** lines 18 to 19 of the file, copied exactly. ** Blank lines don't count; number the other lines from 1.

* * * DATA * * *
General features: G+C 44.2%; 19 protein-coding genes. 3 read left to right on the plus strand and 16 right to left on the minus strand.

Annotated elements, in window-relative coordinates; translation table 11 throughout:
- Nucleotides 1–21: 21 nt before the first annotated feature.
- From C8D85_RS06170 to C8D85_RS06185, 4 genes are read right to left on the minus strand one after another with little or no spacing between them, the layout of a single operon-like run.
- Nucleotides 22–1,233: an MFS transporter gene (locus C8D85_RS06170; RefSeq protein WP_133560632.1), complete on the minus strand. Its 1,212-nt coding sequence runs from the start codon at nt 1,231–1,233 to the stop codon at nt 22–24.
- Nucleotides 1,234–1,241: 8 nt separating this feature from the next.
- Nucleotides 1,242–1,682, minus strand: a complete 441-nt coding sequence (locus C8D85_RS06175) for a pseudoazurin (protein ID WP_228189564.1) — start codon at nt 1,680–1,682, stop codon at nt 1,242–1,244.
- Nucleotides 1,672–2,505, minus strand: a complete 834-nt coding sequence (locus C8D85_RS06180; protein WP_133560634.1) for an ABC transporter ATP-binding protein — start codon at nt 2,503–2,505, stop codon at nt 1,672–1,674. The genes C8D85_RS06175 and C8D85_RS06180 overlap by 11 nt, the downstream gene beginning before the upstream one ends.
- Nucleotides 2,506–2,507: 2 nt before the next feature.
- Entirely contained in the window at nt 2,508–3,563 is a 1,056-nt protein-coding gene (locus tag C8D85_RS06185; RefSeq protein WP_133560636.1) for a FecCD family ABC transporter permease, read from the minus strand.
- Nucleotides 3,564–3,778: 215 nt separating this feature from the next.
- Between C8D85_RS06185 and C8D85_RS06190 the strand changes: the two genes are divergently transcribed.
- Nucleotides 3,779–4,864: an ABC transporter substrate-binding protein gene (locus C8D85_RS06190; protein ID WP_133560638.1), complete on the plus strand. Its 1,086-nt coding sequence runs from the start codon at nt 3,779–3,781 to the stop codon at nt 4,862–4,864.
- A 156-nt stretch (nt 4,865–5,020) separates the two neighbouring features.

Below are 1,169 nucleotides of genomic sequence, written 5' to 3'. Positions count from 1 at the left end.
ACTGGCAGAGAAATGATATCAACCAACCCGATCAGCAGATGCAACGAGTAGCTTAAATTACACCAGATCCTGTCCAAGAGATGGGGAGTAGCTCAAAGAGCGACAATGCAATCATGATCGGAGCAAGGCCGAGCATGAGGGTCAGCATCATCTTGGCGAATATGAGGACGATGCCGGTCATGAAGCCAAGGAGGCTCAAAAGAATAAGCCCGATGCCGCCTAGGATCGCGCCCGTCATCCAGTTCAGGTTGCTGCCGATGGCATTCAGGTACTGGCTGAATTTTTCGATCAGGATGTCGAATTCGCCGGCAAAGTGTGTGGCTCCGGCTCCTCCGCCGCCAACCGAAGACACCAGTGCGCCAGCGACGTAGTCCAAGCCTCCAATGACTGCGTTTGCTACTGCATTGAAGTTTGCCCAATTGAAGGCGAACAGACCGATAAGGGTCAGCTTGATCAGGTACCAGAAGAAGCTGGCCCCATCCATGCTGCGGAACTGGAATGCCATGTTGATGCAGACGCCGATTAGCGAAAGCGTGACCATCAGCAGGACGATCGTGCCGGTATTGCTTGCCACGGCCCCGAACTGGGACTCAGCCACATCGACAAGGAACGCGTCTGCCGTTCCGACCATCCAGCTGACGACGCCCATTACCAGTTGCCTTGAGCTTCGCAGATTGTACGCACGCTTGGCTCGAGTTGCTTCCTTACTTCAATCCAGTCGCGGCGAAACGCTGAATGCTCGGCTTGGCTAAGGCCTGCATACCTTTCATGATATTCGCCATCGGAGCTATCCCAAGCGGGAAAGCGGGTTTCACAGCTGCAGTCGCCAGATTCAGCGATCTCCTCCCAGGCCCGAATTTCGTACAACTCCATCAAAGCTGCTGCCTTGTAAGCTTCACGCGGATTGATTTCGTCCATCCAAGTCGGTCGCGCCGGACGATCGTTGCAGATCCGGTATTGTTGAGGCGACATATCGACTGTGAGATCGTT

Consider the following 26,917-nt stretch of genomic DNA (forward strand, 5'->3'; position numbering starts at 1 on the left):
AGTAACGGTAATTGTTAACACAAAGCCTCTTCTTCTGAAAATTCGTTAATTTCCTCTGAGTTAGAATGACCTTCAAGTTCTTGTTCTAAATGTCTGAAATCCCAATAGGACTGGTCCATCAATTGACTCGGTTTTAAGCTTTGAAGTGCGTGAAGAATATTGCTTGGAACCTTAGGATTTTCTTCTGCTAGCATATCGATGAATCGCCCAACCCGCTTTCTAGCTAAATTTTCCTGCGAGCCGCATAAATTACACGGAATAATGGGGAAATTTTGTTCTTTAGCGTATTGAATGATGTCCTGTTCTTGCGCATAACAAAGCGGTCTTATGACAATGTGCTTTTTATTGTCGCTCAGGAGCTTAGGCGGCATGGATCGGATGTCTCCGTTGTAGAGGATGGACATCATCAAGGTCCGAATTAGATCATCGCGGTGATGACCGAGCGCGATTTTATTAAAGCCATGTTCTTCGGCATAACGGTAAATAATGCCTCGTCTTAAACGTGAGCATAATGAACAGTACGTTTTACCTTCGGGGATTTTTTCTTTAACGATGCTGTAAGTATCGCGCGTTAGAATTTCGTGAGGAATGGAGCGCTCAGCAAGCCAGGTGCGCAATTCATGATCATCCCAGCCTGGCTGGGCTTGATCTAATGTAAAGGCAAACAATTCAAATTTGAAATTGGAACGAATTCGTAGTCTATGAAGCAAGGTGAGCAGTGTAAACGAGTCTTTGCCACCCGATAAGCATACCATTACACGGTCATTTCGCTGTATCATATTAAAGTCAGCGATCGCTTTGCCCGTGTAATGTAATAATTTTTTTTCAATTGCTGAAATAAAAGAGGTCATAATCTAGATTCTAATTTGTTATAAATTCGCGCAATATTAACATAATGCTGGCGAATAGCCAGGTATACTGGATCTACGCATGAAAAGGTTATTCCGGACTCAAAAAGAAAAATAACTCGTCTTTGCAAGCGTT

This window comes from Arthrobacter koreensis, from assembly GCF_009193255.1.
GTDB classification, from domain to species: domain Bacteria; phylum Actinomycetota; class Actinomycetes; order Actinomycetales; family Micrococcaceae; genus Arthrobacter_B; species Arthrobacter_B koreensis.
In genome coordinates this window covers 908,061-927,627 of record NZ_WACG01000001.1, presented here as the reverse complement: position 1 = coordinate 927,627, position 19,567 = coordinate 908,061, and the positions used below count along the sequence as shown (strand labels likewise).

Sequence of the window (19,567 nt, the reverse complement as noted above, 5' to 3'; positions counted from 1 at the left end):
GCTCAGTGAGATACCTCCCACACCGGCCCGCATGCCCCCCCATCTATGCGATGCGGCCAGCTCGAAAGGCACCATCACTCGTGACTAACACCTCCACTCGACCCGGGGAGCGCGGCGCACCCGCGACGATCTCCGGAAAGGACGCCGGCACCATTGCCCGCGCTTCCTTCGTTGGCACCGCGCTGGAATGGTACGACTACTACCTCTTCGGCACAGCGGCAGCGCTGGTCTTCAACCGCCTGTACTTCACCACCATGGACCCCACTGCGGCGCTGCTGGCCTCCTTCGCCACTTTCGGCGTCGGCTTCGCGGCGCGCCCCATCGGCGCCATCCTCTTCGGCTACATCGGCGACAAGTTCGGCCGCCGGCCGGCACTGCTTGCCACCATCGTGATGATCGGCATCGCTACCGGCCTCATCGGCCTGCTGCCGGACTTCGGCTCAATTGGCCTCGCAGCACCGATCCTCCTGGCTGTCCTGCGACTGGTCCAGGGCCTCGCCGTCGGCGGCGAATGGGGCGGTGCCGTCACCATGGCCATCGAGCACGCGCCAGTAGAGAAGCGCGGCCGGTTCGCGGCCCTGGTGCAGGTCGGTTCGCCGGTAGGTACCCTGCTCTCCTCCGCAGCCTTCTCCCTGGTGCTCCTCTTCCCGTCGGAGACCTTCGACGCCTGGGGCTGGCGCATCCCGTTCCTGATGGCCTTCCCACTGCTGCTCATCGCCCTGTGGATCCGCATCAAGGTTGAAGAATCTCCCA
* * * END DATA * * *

AGTAACGGTAATTGTTAACACAAAGCCTCTTCTTCTGAAAATTCGTTAATTTCCTCTGAGTTAGAATGACCTTCAAGTTCTTGTTCTAAATGTCTGAAATCCCAATAGGACTGGTCCATCAATTGACTCGGTTTTAAGCTTTGAAGTGCGTGAAGAATATTGCTTGGAACCTTAGGATTTTCTTCTGCTAGCATATCGATGAATCGCCCAACCCGCTTTCTAGCTAAATTTTCCTGCGAGCCGCATAAATTACACGGAATAATGGGGAAATTTTGTTCTTTAGCGTATTGAATGATGTCCTGTTCTTGCGCATAACAAAGCGGTCTTATGACAATGTGCTTTTTATTGTCGCTCAGGAGCTTAGGCGGCATGGATCGGATGTCTCCGTTGTAGAGGATGGACATCATCAAGGTCCGAATTAGATCATCGCGGTGATGACCGAGCGCGATTTTATTAAAGCCATGTTCTTCGGCATAACGGTAAATAATGCCTCGTCTTAAACGTGAGCATAATGAACAGTACGTTTTACCTTCGGGGATTTTTTCTTTAACGATGCTGTAAGTATCGCGCGTTAGAATTTCGTGAGGAATGGAGCGCTCAGCAAGCCAGGTGCGCAATTCATGATCATCCCAGCCTGGCTGGGCTTGATCTAATGTAAAGGCAAACAATTCAAATTTGAAATTGGAACGAATTCGTAGTCTATGAAGCAAGGTGAGCAGTGTAAACGAGTCTTTGCCACCCGATAAGCATACCATTACACGGTCATTTCGCTGTATCATATTAAAGTCAGCGATCGCTTTGCCCGTGTAATGTAATAATTTTTTTTCAATTGCTGAAATAAAAGAGGTCATAATCTAGATTCTAATTTGTTATAAATTCGCGCAATATTAACATAATGCTGGCGAATAGCCAGGTATACTGGATCTACGCATGAAAAGGTTATTCCGGACTCAAAAAGAAAAATAACTCGTCTTTGCAAGCGTT

This window comes from Arthrobacter koreensis, from assembly GCF_009193255.1.